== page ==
Oct 31 2011
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Nitaqat: Expats feel the pinch
"I was recruited to work in Saudi Arabia by a construction company in the engineering sector, but have recently been fired to make way for Saudi employees," Mario (not his real name), a Filipino working in Jeddah for the past four years, told Arab News.
He explained that he became so desperate to find an alternative job that he recently accepted to illegally work as a salesman for a local telecom company.
"My wife, too, has recently been fired due to the new labor laws. She used to work as a nurse in a private clinic and now has been forced to work illegally for less than half of her previous salary in a local primary school," Mario said.
Other expats have complained that after losing their jobs and becoming unable to secure alternative employment they have been forced to seek jobs in neighboring GCC countries.
"I was fired from my job as a secretary two months ago," Ameen Balan, an Indian worker, told Arab News.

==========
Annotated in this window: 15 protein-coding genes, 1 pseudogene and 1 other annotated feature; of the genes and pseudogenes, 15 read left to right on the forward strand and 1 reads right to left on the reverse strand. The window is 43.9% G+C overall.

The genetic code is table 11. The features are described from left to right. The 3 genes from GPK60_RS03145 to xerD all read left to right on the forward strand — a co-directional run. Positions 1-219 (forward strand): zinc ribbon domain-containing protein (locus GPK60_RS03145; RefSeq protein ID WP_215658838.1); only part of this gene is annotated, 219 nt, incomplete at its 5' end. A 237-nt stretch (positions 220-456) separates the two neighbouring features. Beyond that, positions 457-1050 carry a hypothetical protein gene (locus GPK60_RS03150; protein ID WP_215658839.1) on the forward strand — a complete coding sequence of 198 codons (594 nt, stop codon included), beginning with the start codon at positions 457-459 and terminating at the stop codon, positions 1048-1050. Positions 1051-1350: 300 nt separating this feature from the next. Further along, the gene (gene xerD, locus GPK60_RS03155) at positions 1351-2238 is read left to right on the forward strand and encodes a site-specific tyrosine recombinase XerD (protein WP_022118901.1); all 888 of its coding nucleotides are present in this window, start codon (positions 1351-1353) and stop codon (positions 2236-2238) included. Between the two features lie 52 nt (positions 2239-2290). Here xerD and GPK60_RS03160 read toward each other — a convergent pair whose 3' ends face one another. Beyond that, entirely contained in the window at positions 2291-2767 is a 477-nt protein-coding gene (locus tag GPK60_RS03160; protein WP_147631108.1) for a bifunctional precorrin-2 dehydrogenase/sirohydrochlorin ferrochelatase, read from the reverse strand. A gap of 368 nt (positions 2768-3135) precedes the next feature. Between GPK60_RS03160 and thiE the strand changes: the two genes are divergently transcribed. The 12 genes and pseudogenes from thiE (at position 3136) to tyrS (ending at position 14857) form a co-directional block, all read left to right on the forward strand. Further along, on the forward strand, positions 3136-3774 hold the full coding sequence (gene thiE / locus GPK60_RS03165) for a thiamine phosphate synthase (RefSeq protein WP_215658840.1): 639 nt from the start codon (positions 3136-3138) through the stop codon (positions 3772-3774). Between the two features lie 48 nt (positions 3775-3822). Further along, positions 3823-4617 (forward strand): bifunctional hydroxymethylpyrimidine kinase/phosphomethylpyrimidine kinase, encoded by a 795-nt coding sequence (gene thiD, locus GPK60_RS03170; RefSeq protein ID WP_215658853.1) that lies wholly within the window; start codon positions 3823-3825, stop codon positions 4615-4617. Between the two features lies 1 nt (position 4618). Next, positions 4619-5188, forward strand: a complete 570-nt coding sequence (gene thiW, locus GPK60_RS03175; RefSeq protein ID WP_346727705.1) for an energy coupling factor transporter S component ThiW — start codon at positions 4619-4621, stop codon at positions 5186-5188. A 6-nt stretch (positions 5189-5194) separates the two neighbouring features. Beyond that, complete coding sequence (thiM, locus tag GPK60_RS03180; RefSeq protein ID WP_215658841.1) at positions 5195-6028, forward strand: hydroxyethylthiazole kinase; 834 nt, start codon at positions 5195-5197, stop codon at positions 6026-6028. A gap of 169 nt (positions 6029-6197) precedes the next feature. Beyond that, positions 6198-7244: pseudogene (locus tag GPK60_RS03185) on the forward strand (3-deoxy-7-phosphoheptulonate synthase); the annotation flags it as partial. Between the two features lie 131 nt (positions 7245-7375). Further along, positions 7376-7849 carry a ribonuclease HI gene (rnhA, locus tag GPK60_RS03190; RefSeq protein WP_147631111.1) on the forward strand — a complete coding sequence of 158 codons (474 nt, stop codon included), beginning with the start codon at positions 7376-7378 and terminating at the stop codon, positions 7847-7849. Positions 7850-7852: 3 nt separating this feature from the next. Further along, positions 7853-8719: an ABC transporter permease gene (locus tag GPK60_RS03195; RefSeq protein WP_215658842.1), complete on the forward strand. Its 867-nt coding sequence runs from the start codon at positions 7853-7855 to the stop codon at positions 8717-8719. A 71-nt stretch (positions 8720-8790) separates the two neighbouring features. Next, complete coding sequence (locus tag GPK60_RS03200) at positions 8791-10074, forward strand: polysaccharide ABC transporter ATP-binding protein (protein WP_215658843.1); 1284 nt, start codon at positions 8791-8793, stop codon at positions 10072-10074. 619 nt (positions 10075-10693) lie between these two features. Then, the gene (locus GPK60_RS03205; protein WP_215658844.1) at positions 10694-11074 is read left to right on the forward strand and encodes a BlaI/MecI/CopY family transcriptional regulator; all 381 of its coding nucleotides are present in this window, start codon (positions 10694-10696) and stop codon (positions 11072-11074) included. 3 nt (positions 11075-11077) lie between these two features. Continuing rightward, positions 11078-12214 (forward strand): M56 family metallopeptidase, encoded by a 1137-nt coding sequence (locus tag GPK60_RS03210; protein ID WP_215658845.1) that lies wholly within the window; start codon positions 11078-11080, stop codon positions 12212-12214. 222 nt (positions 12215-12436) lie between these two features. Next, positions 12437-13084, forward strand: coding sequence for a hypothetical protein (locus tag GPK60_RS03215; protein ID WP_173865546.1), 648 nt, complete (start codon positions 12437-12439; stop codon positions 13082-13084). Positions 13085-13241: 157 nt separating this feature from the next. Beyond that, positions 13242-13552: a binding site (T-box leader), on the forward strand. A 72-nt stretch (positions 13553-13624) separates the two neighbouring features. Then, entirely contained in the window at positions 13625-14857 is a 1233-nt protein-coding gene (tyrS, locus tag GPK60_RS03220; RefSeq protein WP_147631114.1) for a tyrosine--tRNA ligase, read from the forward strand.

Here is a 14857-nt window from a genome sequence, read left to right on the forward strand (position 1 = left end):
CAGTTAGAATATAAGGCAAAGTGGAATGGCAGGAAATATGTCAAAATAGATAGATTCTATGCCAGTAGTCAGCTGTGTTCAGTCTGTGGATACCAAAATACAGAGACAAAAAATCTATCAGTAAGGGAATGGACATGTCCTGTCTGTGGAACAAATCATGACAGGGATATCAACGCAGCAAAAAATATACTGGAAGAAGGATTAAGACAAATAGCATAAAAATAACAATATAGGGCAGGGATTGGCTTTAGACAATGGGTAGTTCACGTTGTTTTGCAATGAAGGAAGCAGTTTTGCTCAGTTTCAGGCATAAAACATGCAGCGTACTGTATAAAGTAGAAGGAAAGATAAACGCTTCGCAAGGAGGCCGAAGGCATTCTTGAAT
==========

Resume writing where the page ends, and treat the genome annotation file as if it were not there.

"I have been sending my CV to many Saudi companies, but they refuse me saying they prefer to hire nationals for the position. Therefore, I have recently begun to send my CV to companies in Qatar, the UAE and Kuwait in search of a job," he said, adding that the current work environment was turning out to be the opposite of what officials had promised.
This became apparent with an announcement by the Labor Ministry stating they would cut the number of foreign workers from the current 31 percent of the population down to 20 percent over the next few years to "protect Saudi demographics."
The move is expected to mean that as many as three million foreign workers will have to leave the country by 2014.
© Arab News 2011
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